Information source: Inspire Medical Systems
How it works: Inspire therapy is an implanted system that senses breathing patterns and delivers mild stimulation to key airway muscles, which keeps the airway open during sleep.
When to try it: after CPAP refusal or failure
Appropriate AHI: 20 to 65
Other considerations: Inspire UAS may be used in adult patients 22 years of age and older who have been confirmed to fail or cannot tolerate CPAP and who do not have a complete concentric collapse at the soft palate level.
Patients who should NOT try it: those with central + mixed apneas >25% of the total apnea–hypopnea index (AHI); any anatomical finding that would compromise the performance of upper airway stimulation, such as the presence of complete concentric collapse of the soft palate; those who will require magnetic resonance imaging (MRI)
New developments in 2014: In January, results from the STAR trial were published in the New England Journal of Medicine. On April 30, the FDA approved Inspire UAS.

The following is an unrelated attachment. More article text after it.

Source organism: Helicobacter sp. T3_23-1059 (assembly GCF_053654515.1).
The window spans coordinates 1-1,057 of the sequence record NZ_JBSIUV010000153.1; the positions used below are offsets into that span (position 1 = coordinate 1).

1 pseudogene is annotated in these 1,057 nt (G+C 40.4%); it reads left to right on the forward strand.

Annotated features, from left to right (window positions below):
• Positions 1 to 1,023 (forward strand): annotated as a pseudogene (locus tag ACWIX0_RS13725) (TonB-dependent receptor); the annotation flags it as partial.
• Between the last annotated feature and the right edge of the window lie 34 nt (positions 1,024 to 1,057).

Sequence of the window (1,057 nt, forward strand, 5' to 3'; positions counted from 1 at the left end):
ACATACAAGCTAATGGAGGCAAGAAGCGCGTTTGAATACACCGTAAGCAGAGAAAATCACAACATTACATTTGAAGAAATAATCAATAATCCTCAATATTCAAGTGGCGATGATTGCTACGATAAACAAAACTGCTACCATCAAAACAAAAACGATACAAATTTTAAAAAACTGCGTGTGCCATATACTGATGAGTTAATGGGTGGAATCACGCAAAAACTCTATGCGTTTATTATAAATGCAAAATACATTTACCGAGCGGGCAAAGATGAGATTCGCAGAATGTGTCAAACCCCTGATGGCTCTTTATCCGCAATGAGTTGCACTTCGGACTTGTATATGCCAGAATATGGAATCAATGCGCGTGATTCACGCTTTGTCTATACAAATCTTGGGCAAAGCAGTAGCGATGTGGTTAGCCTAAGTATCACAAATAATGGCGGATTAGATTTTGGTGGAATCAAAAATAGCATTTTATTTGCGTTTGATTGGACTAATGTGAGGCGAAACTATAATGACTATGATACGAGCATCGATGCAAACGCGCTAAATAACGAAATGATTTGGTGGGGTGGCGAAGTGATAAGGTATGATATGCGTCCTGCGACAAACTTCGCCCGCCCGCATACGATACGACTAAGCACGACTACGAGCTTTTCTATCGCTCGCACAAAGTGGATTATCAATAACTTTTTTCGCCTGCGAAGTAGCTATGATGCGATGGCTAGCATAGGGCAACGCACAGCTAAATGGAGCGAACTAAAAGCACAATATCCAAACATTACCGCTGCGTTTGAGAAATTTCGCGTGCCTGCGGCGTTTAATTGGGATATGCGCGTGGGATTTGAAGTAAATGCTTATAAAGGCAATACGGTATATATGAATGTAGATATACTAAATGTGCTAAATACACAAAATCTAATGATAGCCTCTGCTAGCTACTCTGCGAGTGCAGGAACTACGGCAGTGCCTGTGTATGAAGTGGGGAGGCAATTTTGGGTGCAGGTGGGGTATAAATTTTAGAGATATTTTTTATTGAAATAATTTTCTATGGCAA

Concerns & Responses:
Concern: Infection risk
Inspire: All surgeries carry a small risk of infection. In contrast to other surgical options to treat sleep apnea, Inspire therapy does not require removing or permanently altering an OSA patient’s facial or airway anatomy. As such, the procedure is less invasive and should result in a shorter recovery time. It also does not require a mask or oral appliance. The serious adverse event rate in the STAR trial was <2%.
Concern: It’s uncertain what the long-term side effects are of continuously stimulating the hypoglossal nerve.
Inspire: There have been no reported long-term side effects from stimulating the hypoglossal nerve.
More information: Strollo PJ, et al. Upper-airway stimulation for obstructive sleep apnea. N Engl J Med. 2014;370:139-149.
Sree Roy is editor of Sleep Review. CONTACT [email protected].
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